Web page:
The tricky thing is that pests like mites and aphids reproduce quickly and evolve to become resistant to certain pesticides. This, in turn, prompts farmers to up the ante and use even stronger chemicals. 

So, we recommend that you pick out leaves with minimal bruising and lesions and soak them in a sink full of water for a few minutes. In most cases, the water will change color due to the impurities on the leaves.

The next step is to drain the water from the sink, clean it, and add more water to the cabbages. At this point, you can use a brush to scrub the leaves clean before rinsing them out with more tap water. The rinsed leaves must then be placed in a separate bowl.

Other Contaminations

In this day and age, viruses and other contaminates are utmost on many people’s minds. The amount of hands that touch these leaves can bring viruses directly to you and into your house.

Proper cleaning is important to ensure that viruses and other sicknesses won’t be transmitted. With so much contact with these outer layers, it is important to take all precautions.

How Do You Cook Outer Cabbage Leaves?

At this point, you will have to pick a specific recipe. The main thing to remember about these leaves is that they will need more time under heat and specific treatments to make them soft and to remove some bitterness.

Turkey Tail With Cabbage

One simple recipe is turkey tail with cabbage-collard greens. As the name suggests, this dish consists of cabbage leaves mixed in with collared greens. The vegetable combination is an awesome experience for the tastebuds in itself. Add fresh turkey tail to the mix and you’ve got a rich Southern dish that you can enjoy alone or with loved ones. 

Pick out a pot and boil your turkey tails while you rinse and prepare the vegetables. 

Cut away the petiole (base of the cabbage leaf stem) on each leaf because these parts are too thick to cook evenly with the rest of the vegetables.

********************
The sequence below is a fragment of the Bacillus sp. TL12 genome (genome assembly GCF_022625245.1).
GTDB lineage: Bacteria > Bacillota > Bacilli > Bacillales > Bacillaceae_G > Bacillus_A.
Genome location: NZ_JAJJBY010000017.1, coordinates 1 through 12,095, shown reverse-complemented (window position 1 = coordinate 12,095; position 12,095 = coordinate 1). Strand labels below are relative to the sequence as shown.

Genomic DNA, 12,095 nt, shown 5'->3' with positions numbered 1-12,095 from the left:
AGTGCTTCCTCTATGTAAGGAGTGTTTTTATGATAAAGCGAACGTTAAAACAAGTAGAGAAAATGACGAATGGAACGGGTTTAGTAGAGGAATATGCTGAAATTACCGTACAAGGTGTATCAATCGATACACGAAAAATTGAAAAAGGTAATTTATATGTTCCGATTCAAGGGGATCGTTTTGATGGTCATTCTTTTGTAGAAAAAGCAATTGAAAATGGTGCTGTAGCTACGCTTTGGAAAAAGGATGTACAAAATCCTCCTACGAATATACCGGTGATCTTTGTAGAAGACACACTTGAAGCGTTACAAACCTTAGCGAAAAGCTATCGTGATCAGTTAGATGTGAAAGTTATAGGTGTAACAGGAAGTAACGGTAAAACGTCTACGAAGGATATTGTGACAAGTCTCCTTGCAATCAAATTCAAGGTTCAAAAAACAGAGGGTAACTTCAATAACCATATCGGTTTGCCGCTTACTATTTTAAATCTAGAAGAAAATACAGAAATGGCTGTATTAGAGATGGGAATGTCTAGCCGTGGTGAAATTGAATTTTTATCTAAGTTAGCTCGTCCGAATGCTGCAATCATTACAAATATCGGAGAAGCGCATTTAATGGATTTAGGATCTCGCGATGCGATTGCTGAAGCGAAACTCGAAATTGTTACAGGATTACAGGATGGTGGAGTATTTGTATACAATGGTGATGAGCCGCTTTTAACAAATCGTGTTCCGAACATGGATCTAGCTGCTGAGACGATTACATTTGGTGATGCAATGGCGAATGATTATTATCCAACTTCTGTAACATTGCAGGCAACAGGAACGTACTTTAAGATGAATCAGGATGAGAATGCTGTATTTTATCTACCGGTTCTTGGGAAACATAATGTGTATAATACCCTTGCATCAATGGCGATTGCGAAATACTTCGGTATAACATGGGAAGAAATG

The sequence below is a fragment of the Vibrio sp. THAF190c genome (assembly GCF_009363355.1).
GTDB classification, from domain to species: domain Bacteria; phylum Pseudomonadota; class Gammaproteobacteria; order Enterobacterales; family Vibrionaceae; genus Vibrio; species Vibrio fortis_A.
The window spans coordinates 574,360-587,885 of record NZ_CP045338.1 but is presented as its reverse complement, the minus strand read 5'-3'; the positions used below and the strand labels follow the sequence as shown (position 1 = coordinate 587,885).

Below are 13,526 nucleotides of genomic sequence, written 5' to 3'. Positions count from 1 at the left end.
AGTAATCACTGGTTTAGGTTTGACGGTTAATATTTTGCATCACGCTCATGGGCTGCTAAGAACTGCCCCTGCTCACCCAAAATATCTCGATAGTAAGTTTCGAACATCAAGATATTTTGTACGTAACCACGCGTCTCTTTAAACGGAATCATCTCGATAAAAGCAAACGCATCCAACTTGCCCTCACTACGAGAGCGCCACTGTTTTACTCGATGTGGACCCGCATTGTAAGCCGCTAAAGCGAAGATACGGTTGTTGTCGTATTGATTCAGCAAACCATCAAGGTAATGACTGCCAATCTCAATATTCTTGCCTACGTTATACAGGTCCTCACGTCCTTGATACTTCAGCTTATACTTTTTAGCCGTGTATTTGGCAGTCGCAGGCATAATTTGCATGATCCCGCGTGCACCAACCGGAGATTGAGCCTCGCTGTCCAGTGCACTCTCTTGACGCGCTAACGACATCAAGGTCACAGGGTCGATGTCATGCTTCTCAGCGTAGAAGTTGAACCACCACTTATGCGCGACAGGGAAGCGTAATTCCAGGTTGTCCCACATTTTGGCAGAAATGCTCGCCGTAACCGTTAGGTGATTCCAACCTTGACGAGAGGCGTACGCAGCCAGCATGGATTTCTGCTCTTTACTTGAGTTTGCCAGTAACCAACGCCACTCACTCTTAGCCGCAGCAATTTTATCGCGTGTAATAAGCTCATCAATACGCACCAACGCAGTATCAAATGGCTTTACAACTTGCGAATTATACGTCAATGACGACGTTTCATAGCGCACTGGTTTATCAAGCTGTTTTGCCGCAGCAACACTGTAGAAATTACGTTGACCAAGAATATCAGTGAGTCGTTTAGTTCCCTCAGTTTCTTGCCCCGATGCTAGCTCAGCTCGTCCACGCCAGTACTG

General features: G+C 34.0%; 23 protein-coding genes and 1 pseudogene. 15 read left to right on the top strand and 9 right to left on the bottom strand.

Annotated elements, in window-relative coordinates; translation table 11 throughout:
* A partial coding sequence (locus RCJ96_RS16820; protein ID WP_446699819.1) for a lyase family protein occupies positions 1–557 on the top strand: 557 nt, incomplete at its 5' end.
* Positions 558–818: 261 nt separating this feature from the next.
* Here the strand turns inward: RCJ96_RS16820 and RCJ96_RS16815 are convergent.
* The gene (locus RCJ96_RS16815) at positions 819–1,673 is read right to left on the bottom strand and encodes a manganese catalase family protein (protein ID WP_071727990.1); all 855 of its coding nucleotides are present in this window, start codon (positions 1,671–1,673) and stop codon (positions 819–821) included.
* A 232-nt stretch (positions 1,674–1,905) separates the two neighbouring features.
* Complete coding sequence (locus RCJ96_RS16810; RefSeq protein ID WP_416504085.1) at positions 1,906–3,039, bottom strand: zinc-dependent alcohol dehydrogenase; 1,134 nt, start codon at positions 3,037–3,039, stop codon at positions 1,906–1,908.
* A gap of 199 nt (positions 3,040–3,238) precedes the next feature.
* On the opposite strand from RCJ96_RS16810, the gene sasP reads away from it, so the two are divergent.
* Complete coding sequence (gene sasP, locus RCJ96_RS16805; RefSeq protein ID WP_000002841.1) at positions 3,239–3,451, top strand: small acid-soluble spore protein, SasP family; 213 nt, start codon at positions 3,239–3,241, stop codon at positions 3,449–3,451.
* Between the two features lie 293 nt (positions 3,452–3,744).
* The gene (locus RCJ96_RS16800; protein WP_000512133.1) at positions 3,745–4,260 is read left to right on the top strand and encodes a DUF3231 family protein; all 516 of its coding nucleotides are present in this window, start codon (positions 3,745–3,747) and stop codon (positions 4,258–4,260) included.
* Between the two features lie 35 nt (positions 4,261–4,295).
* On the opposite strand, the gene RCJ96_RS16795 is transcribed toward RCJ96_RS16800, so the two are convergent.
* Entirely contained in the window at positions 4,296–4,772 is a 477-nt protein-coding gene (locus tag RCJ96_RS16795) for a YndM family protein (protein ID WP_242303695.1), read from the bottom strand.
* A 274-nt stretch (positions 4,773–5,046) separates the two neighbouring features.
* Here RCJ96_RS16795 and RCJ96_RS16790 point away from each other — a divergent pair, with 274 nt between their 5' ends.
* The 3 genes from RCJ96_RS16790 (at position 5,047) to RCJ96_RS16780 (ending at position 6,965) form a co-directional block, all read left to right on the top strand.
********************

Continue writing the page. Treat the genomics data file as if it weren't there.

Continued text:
Next, stack a few leaves on top of each other and roll them up in a cylindrical fashion. You should then cut across the cylinder in increments to produce strips of cabbage. Each cut can be closer to or further away from the previous cut depending on how thick you want the strips to be. Place the cabbage strips in a separate bowl.

If your collard greens are not cut already, cut them up in the same way. However, we recommend that you cut and freeze the greens beforehand because they will go in the pot first.

Add the collard greens to the boiling pot of turkey tails and set the heat to simmer. You can then add the cabbage strips and mix thoroughly. The turkey tails will add flavor to the mix, but you can also make use of concentrated chicken stock to enhance the taste. Salt may be added if you choose, but be very sparing.

The mix should simmer for about 3 hours, and you should keep mixing to distribute the flavors thoroughly.

Other Ways Of Preparing Cabbage Leaves

Boiling outer cabbage leaves like this is not the only way to prepare them, though. Some people prefer to sauté the vegetables in a pan, which is fairly easy with cabbage from the inner core. However, sautéing outer cabbage leaves may not soften them up properly, leaving you with a meal that is almost impossible to chew!

The Final Touches On Eating Cabbage Leaves…

Though preparing cabbage leaves may take a bit more effort than the interior portions, it is worth the effort. When done correctly, they can be a delicious part of any meal.

Be sure to survey these leaves for blemishes and wash them thoroughly. These outer leaves can take a lot of abuse and develop lesions and rot.

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References

https://www.thegardenprepper.com/can-you-eat-the-outer-leaves-of-cabbage/

https://www.youtube.com/watch?v=AvGmwArPWDo&ab_channel=HamptonandShaRon-TwoRunawayOl%27Folks

Mathew Booe

Mathew has worked in landscaping professionally for over 10 years. He is a grandpa and frequently interviews other experienced landscapers and lawn care experts who are also grandpas for these articles.